Bishops Take a Swing

Catholics cheered when the U.S. cardinals, in a rare move, unanimously condemned President Clinton’s veto of the partial-birth abortion bill. This legislation would have made it illegal to suck out the brains of the most defenseless and vulnerable members of the human family during the actual process of birth, a procedure that causes a nearly universal shudder. Implicit in the cardinals’ message was that no one, no matter how powerful—not even the President of the United States—is allowed to condone or permit such hideous slaughter.

As Catholic bishops, they spoke firmly against this outrage—and received surprising support from some politically liberal Catholics who are usually quick to criticize the Catholic hierarchy. Columnist Mary McGrory reported the general dismay at a party for Commonweal. “We thought he meant it when he said ‘safe, legal and rare,”‘ she wrote. It was refreshing to hear that they felt betrayed, not by the Church, as usual, but by their own boy in the White House.

A Protestant friend, while applauding the cardinals and commenting that Catholics have led the way for others on the life issues, wondered if they would have spoken so firmly if the president were a Catholic. If they did, he asked, would they, like their brother bishop in Lincoln, Nebraska, have been publicly vilified by their fellow churchmen as he was? Would they have been called “rogue bishops” by Father Thomas Reese, S.J., a favorite media source for Catholic opinion? Would the cardinals have been ridiculed by Catholic columnists like Tom Fox of the National Catholic Reporter, or called “extremist” by the spokesman for the Pittsburgh diocese?

What is the difference between the cardinals’ statement and Bishop Fabian Bruskewitz’s warning to Catholics in the Diocese of Lincoln?

Bishop Bruskewitz said Catholics in his diocese were “interdicted” from membership in specific organizations, including some that exist for no other purpose than to promote rights to all forms of abortion, including the visibly horrible partial-birth kind. Planned Parenthood’s ghastly population programs have been inflicted on the entire world. Catholics for a Free Choice vigorously promotes abortion rights, and, like other progressive Catholic groups that do not make abortion advocacy their only objective (Call to Action, for example), has for years demanded radical changes in the Church’s teaching particularly in matters of sexual morality, including abortion, while exhibiting a willful deafness to the suffering of tortured and dismembered children whose cries are muffled only because they are still within their mothers’ wombs.

Bishop Bruskewitz said that a person cannot be a member of these organizations and also be a member in good standing in the Catholic Church. That is what “excommunication” means. Similarly, the cardinals’ message is that the shocking disregard for human life reflected in the president’s veto is intolerable. This surely implies the same interdict for Catholic abortion advocates. Yet no columnist complained that the cardinals were excommunicating pro-abortion Catholics. Why not?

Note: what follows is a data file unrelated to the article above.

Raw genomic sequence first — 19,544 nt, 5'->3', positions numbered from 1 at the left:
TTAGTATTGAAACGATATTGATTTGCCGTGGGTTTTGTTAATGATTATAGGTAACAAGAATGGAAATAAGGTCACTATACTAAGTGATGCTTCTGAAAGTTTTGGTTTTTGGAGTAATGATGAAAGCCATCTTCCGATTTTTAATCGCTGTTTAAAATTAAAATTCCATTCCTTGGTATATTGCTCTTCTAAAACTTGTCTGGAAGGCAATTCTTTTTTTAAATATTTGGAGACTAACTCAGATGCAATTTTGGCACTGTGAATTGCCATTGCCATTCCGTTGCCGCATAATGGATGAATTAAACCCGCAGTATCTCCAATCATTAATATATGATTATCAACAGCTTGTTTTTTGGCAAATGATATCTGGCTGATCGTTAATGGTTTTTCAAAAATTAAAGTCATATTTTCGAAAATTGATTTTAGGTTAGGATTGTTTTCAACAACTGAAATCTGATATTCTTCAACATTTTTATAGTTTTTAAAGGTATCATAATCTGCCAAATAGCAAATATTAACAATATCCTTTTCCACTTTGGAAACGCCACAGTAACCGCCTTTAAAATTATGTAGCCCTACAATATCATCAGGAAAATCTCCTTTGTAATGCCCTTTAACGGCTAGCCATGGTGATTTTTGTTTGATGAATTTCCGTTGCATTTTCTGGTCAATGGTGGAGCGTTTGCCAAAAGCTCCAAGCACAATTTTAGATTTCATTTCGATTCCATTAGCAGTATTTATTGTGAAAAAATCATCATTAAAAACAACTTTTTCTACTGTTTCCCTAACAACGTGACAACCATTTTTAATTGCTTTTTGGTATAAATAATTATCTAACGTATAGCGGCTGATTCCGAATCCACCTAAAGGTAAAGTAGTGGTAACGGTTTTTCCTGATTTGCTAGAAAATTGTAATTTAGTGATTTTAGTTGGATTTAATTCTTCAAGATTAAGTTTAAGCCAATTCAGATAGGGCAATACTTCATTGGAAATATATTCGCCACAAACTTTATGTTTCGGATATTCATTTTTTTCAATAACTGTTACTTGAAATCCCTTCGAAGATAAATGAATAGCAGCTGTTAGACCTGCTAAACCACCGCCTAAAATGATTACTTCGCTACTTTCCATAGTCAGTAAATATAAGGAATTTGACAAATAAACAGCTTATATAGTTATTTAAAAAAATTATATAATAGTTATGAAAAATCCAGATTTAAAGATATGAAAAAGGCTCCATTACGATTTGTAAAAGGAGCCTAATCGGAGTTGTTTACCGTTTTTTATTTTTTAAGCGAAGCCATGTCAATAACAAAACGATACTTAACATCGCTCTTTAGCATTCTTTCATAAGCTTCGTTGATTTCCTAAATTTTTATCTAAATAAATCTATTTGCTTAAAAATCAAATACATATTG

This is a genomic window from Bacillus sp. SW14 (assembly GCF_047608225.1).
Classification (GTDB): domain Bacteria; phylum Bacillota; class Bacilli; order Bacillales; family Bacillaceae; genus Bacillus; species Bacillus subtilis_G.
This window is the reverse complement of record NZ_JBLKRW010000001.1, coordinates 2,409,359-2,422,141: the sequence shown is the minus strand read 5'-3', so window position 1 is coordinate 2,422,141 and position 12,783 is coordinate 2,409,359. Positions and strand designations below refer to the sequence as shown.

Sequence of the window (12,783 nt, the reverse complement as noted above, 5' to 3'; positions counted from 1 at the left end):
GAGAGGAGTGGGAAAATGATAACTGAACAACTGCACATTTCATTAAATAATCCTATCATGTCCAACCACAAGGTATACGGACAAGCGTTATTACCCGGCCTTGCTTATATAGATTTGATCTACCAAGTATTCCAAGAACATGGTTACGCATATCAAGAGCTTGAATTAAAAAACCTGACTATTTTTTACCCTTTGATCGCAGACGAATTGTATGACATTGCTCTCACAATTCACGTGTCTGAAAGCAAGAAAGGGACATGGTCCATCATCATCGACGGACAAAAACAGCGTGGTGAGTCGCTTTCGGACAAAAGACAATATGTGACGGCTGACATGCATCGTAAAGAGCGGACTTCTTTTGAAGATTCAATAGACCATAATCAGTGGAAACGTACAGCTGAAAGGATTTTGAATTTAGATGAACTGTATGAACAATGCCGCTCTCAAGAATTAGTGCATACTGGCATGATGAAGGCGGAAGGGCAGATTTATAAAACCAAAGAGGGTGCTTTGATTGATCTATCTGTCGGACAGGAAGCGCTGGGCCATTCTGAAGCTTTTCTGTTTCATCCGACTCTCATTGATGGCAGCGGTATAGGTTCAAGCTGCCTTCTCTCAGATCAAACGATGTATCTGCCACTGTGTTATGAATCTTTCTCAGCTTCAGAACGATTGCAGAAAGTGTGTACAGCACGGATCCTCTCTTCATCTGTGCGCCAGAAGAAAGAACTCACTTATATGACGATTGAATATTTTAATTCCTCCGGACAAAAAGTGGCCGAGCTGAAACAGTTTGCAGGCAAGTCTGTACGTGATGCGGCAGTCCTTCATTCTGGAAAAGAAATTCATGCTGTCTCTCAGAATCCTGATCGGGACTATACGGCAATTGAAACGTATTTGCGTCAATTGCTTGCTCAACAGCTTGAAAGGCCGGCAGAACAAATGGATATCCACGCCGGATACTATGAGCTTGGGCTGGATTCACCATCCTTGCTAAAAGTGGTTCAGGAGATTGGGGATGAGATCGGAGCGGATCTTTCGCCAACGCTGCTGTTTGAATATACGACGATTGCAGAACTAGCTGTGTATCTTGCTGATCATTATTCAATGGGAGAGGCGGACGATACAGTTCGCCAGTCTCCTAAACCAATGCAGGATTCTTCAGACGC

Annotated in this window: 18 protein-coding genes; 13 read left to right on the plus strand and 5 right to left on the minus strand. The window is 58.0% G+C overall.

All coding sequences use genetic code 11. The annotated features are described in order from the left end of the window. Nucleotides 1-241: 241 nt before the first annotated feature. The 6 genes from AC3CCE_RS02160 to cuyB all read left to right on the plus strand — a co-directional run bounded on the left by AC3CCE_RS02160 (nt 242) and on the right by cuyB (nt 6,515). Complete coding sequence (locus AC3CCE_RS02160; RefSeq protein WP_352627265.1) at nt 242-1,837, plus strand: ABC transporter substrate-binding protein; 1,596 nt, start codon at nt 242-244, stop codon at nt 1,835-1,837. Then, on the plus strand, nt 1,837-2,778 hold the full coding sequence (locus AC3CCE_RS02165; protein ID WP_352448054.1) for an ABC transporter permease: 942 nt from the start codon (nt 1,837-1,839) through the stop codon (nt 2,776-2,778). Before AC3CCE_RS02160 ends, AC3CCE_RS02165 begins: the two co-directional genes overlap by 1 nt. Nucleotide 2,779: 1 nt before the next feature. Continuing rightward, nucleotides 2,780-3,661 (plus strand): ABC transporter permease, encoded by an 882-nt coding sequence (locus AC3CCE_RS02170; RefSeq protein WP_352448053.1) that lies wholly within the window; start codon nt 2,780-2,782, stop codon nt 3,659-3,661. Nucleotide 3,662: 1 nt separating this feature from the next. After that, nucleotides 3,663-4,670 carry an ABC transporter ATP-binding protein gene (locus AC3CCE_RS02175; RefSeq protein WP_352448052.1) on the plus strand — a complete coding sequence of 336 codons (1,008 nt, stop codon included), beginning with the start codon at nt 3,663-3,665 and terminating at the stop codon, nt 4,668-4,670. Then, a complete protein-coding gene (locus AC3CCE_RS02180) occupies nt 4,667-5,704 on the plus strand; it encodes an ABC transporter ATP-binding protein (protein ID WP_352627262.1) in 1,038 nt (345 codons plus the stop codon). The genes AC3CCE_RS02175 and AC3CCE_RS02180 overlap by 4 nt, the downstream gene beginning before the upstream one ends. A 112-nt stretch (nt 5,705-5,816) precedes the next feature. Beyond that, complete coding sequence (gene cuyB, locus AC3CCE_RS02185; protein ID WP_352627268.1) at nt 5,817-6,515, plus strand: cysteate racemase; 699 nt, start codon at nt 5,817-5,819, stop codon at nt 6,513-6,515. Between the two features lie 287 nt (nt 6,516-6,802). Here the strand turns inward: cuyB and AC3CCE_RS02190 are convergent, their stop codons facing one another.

The difference between the statements of Bishop Bruskewitz and the cardinals is that the latter does not, in fact, draw out the full implication of its message for Catholics. The cardinals issued a general statement of disapproval. And general statements, because they do not involve corrective action or explicitly warn people of the inevitable spiritual consequences of their immoral acts, are easily ignored. It seems unlikely, for example, that Catholic politicians like Vermont’s notoriously pro-abortion Senator Patrick Leahy, will consider themselves excommunicated by the cardinals’ statement.

But perhaps it does presage a new direction for the American bishops. Cardinal Bernard Law, in a recent address at Assumption College, said that Catholic politicians who find themselves unable to follow their consciences in the exercise of political office should resign. The Boston cardinal’s strongly worded message clearly implies that Massachusetts Senator Edward Kennedy, a Catholic who maintains that he is “personally opposed” to abortion, but does not vote accordingly, should resign from his office.

For Catholic and non-Catholic pro-life Americans, strong public statements by members of the heirarchy are a welcome reassurance that the Catholic Church in the U.S. remains committed to the essential moral principles of the Church in the present “culture wars.” But if any Church leader unequivocally states the full implications of Catholic teaching for his own diocese, as Bishop Bruskewitz has, he can expect to suffer the same vilification in the press—and the same gratitude of those Catholics who filled the Lincoln bishop’s office with flowers and letters.

By

Helen Hull Hitchcock is founding director of Women for Faith & Family and editor of its quarterly journal, Voices. She is also editor of the Adoremus Bulletin, a monthly publication of Adoremus - Society for the Renewal of the Sacred Liturgy, of which she is a co-founder. She is married to James Hitchcock, professor of history at St. Louis University. The Hitchcocks have four daughters and six grandchildren, and live in St. Louis.

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